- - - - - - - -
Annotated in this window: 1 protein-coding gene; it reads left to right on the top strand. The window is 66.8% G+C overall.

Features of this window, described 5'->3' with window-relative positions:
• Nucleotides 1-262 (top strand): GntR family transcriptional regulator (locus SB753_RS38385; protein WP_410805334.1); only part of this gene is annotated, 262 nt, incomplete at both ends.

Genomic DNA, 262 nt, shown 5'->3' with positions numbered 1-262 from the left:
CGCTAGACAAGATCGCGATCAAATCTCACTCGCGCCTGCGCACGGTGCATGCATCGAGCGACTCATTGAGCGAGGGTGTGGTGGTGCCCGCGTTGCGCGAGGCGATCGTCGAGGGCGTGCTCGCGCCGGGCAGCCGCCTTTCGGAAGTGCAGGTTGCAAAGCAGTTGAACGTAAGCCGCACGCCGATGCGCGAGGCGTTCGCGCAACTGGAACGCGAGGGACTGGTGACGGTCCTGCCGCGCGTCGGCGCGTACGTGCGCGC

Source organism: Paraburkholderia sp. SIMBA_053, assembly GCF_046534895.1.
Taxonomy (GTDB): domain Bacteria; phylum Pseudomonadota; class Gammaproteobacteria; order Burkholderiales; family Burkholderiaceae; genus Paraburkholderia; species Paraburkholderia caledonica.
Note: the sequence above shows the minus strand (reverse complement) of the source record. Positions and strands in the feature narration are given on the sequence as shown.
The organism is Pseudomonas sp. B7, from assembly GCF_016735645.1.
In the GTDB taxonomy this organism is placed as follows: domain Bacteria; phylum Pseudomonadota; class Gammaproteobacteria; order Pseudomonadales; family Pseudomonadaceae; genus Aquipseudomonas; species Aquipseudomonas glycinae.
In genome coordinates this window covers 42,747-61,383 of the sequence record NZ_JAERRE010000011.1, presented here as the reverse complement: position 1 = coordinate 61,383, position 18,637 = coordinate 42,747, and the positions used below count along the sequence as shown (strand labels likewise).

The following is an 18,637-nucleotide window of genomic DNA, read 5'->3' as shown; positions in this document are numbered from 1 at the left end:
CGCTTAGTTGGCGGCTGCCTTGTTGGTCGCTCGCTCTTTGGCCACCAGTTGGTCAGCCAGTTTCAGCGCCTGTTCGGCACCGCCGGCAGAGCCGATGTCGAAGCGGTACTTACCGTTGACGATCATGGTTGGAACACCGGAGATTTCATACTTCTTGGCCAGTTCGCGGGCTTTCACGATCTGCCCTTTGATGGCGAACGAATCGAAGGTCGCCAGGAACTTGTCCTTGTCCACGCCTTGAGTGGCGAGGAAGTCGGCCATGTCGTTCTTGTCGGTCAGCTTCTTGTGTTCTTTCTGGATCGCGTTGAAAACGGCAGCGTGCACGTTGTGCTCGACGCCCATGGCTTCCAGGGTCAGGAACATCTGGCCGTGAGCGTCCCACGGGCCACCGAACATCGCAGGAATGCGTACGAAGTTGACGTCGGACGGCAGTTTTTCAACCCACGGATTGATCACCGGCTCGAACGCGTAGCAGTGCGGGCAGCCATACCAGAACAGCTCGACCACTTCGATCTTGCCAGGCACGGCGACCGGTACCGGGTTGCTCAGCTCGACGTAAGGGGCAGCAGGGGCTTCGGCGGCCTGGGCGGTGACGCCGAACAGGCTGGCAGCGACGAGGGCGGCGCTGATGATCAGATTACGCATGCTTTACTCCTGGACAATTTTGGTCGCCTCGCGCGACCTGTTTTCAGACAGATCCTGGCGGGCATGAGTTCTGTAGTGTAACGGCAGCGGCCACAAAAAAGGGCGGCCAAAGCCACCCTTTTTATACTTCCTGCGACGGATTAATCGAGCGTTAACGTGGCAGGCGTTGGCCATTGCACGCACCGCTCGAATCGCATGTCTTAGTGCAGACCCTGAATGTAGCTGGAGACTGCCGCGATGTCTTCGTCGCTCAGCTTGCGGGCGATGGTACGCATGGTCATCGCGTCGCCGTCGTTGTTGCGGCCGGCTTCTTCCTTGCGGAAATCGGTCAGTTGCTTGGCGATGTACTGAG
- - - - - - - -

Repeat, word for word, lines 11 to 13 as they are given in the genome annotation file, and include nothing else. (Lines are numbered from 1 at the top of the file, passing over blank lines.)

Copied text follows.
In genome coordinates this window covers 42,747-61,383 of the sequence record NZ_JAERRE010000011.1, presented here as the reverse complement: position 1 = coordinate 61,383, position 18,637 = coordinate 42,747, and the positions used below count along the sequence as shown (strand labels likewise).

The following is an 18,637-nucleotide window of genomic DNA, read 5'->3' as shown; positions in this document are numbered from 1 at the left end:
CGCTTAGTTGGCGGCTGCCTTGTTGGTCGCTCGCTCTTTGGCCACCAGTTGGTCAGCCAGTTTCAGCGCCTGTTCGGCACCGCCGGCAGAGCCGATGTCGAAGCGGTACTTACCGTTGACGATCATGGTTGGAACACCGGAGATTTCATACTTCTTGGCCAGTTCGCGGGCTTTCACGATCTGCCCTTTGATGGCGAACGAATCGAAGGTCGCCAGGAACTTGTCCTTGTCCACGCCTTGAGTGGCGAGGAAGTCGGCCATGTCGTTCTTGTCGGTCAGCTTCTTGTGTTCTTTCTGGATCGCGTTGAAAACGGCAGCGTGCACGTTGTGCTCGACGCCCATGGCTTCCAGGGTCAGGAACATCTGGCCGTGAGCGTCCCACGGGCCACCGAACATCGCAGGAATGCGTACGAAGTTGACGTCGGACGGCAGTTTTTCAACCCACGGATTGATCACCGGCTCGAACGCGTAGCAGTGCGGGCAGCCATACCAGAACAGCTCGACCACTTCGATCTTGCCAGGCACGGCGACCGGTACCGGGTTGCTCAGCTCGACGTAAGGGGCAGCAGGGGCTTCGGCGGCCTGGGCGGTGACGCCGAACAGGCTGGCAGCGACGAGGGCGGCGCTGATGATCAGATTACGCATGCTTTACTCCTGGACAATTTTGGTCGCCTCGCGCGACCTGTTTTCAGACAGATCCTGGCGGGCATGAGTTCTGTAGTGTAACGGCAGCGGCCACAAAAAAGGGCGGCCAAAGCCACCCTTTTTATACTTCCTGCGACGGATTAATCGAGCGTTAACGTGGCAGGCGTTGGCCATTGCACGCACCGCTCGAATCGCATGTCTTAGTGCAGACCCTGAATGTAGCTGGAGACTGCCGCGATGTCTTCGTCGCTCAGCTTGCGGGCGATGGTACGCATGGTCATCGCGTCGCCGTCGTTGTTGCGGCCGGCTTCTTCCTTGCGGAAATCGGTCAGTTGCTTGGCGATGTACTGAG